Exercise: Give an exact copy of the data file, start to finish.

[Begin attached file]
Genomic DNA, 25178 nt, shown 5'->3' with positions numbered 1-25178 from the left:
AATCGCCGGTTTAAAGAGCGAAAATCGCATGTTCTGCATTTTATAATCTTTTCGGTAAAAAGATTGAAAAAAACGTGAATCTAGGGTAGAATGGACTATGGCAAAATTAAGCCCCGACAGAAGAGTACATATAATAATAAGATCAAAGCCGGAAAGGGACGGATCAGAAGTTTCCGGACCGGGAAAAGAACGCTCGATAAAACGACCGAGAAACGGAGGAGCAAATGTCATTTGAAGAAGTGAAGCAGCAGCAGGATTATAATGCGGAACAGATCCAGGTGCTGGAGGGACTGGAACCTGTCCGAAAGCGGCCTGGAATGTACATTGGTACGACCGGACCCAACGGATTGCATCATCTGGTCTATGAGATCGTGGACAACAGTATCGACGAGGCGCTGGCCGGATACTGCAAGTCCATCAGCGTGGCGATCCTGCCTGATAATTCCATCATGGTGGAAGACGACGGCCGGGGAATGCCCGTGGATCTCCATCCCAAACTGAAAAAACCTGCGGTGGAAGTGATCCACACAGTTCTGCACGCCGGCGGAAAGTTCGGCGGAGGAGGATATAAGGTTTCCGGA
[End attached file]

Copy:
Genomic DNA, 25178 nt, shown 5'->3' with positions numbered 1-25178 from the left:
AATCGCCGGTTTAAAGAGCGAAAATCGCATGTTCTGCATTTTATAATCTTTTCGGTAAAAAGATTGAAAAAAACGTGAATCTAGGGTAGAATGGACTATGGCAAAATTAAGCCCCGACAGAAGAGTACATATAATAATAAGATCAAAGCCGGAAAGGGACGGATCAGAAGTTTCCGGACCGGGAAAAGAACGCTCGATAAAACGACCGAGAAACGGAGGAGCAAATGTCATTTGAAGAAGTGAAGCAGCAGCAGGATTATAATGCGGAACAGATCCAGGTGCTGGAGGGACTGGAACCTGTCCGAAAGCGGCCTGGAATGTACATTGGTACGACCGGACCCAACGGATTGCATCATCTGGTCTATGAGATCGTGGACAACAGTATCGACGAGGCGCTGGCCGGATACTGCAAGTCCATCAGCGTGGCGATCCTGCCTGATAATTCCATCATGGTGGAAGACGACGGCCGGGGAATGCCCGTGGATCTCCATCCCAAACTGAAAAAACCTGCGGTGGAAGTGATCCACACAGTTCTGCACGCCGGCGGAAAGTTCGGCGGAGGAGGATATAAGGTTTCCGGA